Ethnobotany is the science that studies the plants of a territory and their popular use through the traditionalknowledge handed down by local culture. From the past, the use of spontaneous and cultivated plants was anirreplaceable factor for the survival of populations. Various were the use, including: phytoalimurgy,handicraft, phytotherapy, cosmetic, ornamental, magical and religious. In recent years several studies in theMediterranean territory, have argued that the use of spontaneous plants plays an important role in local foodtraditions (1, 2, 3, 4, 5 6). The main purpose of this work was to collect and analyze the traditional uses ofplants in the food field so as not to miss what is the great value of many of them. The ethnobotanical surveywas carried out on the Southern Aspromonte (Calabria). The information was collected between 2012 and2016, with the help of structured interviews in the field, using a paper sheet divided into five parts: generalityof the interviewee, plant name, uses and purposes, information on spontaneous species and information onthe cultivated species. In addition to food uses, other types of uses were recorded but they are not reportedhere. The collected data were subsequently stored in a database created through “Microsoft OfficeAccess”©. They were considered the interviews of 51 people. From these, 62 species of vascular plants, bothspontaneous and cultivated, have been identified for which 157 different types of food have been recorded.Of the various species, the following uses were very interesting and unusual in other territories.Fruit peel and cladodes of Opuntia ficus-indica (L.) Mill. were coated with breadcrumbs and fried afterhaving removed the spines. Fruits of Fragaria vesca L. was cut, put into the pan and sauted, then added therice: everything everything was stirred and nuanced with red wine. The leaves of the nettles (Urticamembranacaea Poir. ex Savigny) were boiled and cooked together with rice. In addition, this species wasused in the filling of tortelloni instead of spinach. The latex produced from fig branches (Ficus carica L.)was used as a rennet in the preparation of ricotta. The flowers of Hibiscus rosa-sinensis L. were added to thebatter of the pancakes or in the cooking sauce. The capitula of Cynara cardunculus L. were deprived ofspines and boiled, then joined to eggs and cheese to prepare an omelette. There are also many species whoseyoung sprouts are used as salads or soup preparations. Crepis vesicaria L. and Hyoseris radiata L. wereboiled with other vegetables such as tomatoes, carrots, celery, to prepare soups. The tuber of Helianthustuberosus L. was cut into slices and cooked together with water, oil, pepper, salt and parsley and chopped tomake a sauce. The leaves of Hypochoeris achyrophorus L. are seasoned in salad. Another important group ofspecies are used to flavor foods and beverages. Mentha aquatica L. was used for the preparation of a liqueur:85 leaves immersed in ethyl alcohol then added to a decoction of sugar and water and finally we have to waitanother 10 days before the consumption. The inflorescences of Thymbra capitata (L.) Cav. were dried andused to flavor both meat and fish. Foeniculum vulgare Mill. subsp. piperitum (Ucrìa) Beg., however, hasseveral uses: dried fruits were used to flavor bread dough, the olives in brine, while new sprouts were addedto flavor soups, sauces and risottos.This ethnobotanical investigation has made it possible to highlight the close link between plants and peoplein this area. The whole survey had as its point of reference the phrase "as it was once", so that it can return tothe present, making it a resource for greater sustainability of the territory. From this information, we candraw for the future, so that the natural resources of our planet are preserved and valued at the local as well asglobally.1) Bonet M.A, Vall’s J. (2002) International Journal of Food Science and Nutrition, 53, 225-2482) Leonti M., Nebel S., Rivera D., Heinrich M. (2006) Economic Botany 60 (2): 130-1423) Nebel S., Pieroni A., Heinrich M. (2006) Appetite 47 (2006) 333–3424) Pieroni A., Nebel S., Quave C., Mùnz H., Heinrich M. (2002) Journal of Ethnopharmacology, 81, 166-1855) Rivera D., Obon C., Inocencio C., Heinrich M., Verde A., Fajardo J., Ilorach R. (2005) Journal of Physiology andPharmacology, 56S, 97-1146) Tardìo J., Pascual H. e Morales R. (2005) Economic Botany, 59, 122-136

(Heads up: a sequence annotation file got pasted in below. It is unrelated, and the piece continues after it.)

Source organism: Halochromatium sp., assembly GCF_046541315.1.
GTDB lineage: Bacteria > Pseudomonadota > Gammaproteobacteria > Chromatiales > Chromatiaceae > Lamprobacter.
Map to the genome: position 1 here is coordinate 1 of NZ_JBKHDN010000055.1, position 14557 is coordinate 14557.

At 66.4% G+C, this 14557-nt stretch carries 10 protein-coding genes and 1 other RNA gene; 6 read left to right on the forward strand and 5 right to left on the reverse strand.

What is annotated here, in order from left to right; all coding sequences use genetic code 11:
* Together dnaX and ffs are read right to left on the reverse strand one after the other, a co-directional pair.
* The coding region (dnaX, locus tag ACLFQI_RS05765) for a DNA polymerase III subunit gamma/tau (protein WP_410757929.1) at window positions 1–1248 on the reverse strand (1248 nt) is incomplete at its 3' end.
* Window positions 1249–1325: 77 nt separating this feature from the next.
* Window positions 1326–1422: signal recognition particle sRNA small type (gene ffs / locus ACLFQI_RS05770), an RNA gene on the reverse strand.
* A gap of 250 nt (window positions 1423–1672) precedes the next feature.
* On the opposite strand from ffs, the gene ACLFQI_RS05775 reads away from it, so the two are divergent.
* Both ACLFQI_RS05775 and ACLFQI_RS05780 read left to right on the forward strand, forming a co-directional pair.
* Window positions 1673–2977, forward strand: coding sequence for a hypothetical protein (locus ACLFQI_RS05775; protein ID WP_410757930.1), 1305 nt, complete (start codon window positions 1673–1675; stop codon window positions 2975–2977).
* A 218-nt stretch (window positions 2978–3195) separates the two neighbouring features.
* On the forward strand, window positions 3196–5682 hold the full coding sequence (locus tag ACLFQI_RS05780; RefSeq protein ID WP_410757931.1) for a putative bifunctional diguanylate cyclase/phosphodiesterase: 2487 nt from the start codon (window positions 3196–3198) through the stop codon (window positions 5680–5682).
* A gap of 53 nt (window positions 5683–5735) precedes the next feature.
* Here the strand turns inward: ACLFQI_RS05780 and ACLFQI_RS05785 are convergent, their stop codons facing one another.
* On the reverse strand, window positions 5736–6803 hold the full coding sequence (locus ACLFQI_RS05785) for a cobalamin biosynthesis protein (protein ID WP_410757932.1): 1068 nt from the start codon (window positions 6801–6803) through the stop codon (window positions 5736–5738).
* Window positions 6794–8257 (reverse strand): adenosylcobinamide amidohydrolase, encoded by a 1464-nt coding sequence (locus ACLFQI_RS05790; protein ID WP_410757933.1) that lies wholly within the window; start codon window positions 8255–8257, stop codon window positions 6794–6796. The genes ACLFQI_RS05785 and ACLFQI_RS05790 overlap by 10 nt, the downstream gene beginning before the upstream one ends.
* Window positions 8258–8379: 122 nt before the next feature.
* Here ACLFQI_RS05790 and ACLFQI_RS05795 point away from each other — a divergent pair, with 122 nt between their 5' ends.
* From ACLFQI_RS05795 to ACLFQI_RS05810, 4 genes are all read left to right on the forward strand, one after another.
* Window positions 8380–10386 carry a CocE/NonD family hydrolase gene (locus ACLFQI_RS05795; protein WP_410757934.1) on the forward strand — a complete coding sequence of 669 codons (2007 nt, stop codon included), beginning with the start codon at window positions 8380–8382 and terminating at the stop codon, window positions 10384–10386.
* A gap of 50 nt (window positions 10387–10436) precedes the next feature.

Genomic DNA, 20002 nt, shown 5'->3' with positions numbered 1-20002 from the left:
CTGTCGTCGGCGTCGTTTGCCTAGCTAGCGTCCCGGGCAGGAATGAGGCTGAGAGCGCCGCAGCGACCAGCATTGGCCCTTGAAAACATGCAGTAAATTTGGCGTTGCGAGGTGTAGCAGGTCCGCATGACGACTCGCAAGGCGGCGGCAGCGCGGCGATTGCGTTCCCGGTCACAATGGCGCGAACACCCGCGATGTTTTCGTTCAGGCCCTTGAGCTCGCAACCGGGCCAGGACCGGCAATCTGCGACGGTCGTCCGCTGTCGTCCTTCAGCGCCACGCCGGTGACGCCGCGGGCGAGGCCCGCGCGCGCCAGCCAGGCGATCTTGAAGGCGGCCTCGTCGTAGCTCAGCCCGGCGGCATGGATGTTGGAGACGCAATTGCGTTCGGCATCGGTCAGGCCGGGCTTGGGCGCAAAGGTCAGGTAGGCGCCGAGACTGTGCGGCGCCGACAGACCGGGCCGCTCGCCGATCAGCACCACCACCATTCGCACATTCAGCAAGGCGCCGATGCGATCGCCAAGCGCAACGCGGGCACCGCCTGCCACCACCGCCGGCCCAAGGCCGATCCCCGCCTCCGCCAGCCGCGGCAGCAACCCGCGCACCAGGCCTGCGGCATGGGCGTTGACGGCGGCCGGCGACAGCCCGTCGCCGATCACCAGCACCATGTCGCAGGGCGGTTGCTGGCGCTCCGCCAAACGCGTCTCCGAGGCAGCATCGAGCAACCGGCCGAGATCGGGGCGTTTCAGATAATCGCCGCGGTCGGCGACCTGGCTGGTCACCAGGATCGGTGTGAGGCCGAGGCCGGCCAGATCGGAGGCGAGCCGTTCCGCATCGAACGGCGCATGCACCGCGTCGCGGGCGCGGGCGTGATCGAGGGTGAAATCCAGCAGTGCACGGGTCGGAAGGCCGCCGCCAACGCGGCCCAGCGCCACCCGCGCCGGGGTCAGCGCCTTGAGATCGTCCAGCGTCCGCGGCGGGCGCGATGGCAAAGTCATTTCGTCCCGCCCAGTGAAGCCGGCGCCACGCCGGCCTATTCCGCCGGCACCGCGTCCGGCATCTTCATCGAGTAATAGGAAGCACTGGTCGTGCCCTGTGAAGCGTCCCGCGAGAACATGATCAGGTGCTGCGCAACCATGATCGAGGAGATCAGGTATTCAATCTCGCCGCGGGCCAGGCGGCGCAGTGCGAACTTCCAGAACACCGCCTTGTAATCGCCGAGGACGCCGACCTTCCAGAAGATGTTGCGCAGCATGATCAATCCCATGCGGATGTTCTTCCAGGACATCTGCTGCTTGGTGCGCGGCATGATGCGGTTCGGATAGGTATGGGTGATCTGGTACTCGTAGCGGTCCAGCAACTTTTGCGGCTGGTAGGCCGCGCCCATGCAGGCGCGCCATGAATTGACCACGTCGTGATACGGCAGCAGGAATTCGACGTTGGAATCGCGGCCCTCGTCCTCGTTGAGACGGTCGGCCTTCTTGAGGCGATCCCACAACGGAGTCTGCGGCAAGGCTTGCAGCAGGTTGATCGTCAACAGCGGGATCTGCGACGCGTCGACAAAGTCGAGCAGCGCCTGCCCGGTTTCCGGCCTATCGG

NEW ETHNOBOTANICAL RECORDS ON FOOD PLANTS IN THE TERRITORY OF SOUTHERN ASPROMONTE (REGGIO CALABRIA – SOUTHERN ITALY)